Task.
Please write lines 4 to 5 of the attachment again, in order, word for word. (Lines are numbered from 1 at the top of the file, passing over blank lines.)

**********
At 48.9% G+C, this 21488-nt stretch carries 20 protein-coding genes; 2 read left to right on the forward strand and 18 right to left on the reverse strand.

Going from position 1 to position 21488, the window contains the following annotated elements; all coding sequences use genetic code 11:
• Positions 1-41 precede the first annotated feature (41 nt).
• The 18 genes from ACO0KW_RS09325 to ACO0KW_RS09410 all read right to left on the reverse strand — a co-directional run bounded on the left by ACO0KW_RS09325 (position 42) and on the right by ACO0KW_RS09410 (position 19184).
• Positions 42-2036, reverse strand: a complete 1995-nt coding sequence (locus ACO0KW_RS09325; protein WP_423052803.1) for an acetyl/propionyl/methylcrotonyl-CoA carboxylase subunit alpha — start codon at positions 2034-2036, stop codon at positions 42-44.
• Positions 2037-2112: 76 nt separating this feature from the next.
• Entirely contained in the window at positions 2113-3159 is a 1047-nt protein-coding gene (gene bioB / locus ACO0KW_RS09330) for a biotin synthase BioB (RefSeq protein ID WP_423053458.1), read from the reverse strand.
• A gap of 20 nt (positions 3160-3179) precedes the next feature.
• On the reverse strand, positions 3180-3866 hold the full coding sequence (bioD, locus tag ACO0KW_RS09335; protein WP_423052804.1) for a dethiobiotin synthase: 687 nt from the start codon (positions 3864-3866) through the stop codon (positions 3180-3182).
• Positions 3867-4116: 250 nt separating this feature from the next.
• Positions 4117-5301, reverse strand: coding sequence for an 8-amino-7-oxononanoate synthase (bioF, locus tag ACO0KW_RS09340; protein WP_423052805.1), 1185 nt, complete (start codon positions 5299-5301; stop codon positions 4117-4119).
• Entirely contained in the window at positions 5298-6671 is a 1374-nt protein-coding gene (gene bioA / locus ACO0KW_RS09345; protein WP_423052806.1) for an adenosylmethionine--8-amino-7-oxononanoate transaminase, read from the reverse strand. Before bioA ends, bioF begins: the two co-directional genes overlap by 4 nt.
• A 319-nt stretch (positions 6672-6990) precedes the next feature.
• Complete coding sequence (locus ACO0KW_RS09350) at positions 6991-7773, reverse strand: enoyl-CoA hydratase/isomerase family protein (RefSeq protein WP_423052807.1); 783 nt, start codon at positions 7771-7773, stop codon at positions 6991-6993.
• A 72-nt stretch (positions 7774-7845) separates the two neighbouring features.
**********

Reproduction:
• The 18 genes from ACO0KW_RS09325 to ACO0KW_RS09410 all read right to left on the reverse strand — a co-directional run bounded on the left by ACO0KW_RS09325 (position 42) and on the right by ACO0KW_RS09410 (position 19184).
• Positions 42-2036, reverse strand: a complete 1995-nt coding sequence (locus ACO0KW_RS09325; protein WP_423052803.1) for an acetyl/propionyl/methylcrotonyl-CoA carboxylase subunit alpha — start codon at positions 2034-2036, stop codon at positions 42-44.